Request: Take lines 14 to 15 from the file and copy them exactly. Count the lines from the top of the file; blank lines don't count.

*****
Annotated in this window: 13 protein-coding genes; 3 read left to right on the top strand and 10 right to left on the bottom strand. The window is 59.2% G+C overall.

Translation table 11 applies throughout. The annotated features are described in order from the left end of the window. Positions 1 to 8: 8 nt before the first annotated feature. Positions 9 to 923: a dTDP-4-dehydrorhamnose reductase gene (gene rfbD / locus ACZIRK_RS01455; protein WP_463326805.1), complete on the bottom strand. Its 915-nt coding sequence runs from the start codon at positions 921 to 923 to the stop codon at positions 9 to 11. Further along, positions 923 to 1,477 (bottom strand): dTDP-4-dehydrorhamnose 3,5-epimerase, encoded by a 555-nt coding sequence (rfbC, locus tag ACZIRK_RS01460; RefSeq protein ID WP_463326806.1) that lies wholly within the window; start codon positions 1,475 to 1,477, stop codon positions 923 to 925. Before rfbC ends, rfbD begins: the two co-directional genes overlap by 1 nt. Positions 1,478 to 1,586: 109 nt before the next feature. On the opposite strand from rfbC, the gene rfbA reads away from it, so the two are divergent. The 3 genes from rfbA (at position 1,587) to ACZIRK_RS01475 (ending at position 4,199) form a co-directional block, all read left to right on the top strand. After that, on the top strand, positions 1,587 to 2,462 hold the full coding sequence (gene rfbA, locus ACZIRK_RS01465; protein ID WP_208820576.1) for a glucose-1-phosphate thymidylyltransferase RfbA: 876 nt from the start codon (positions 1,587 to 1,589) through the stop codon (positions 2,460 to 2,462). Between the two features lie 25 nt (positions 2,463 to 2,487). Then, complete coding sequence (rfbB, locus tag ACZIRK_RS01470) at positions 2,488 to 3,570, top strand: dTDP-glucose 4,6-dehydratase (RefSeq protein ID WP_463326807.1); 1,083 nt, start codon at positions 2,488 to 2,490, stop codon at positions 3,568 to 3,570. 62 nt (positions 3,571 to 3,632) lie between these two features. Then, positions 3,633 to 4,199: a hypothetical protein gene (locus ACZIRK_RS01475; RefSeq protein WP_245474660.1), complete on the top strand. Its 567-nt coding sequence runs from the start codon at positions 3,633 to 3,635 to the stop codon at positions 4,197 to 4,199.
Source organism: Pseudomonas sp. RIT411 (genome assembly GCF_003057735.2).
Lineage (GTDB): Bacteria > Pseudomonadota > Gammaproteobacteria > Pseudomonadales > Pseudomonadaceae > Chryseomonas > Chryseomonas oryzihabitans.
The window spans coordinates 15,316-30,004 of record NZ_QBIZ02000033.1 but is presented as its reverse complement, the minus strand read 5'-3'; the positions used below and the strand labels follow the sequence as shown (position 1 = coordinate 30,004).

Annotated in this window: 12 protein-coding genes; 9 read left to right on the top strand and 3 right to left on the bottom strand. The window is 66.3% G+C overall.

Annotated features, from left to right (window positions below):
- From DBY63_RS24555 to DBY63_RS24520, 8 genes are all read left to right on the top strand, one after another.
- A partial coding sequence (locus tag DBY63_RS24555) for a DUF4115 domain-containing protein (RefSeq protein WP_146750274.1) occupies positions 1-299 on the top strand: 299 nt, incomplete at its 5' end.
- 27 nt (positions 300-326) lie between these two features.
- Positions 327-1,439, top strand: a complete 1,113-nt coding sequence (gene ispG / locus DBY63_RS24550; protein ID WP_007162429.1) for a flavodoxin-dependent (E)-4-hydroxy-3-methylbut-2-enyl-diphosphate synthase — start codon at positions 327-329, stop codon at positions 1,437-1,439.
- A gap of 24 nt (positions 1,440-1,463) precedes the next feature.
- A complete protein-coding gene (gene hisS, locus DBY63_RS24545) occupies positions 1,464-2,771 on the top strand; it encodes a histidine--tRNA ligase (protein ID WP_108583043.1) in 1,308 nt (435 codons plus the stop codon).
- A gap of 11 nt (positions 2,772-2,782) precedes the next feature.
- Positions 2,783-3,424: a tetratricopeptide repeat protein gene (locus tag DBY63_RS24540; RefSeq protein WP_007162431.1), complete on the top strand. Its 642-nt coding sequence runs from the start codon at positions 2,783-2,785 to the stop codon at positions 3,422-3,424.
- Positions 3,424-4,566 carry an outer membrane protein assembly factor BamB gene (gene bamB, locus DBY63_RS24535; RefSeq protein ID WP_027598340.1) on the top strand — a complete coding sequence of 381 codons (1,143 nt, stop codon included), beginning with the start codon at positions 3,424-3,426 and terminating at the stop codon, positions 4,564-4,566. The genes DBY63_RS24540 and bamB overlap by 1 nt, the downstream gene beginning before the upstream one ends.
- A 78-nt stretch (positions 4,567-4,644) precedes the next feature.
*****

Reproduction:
- A gap of 11 nt (positions 2,772-2,782) precedes the next feature.
- Positions 2,783-3,424: a tetratricopeptide repeat protein gene (locus tag DBY63_RS24540; RefSeq protein WP_007162431.1), complete on the top strand. Its 642-nt coding sequence runs from the start codon at positions 2,783-2,785 to the stop codon at positions 3,422-3,424.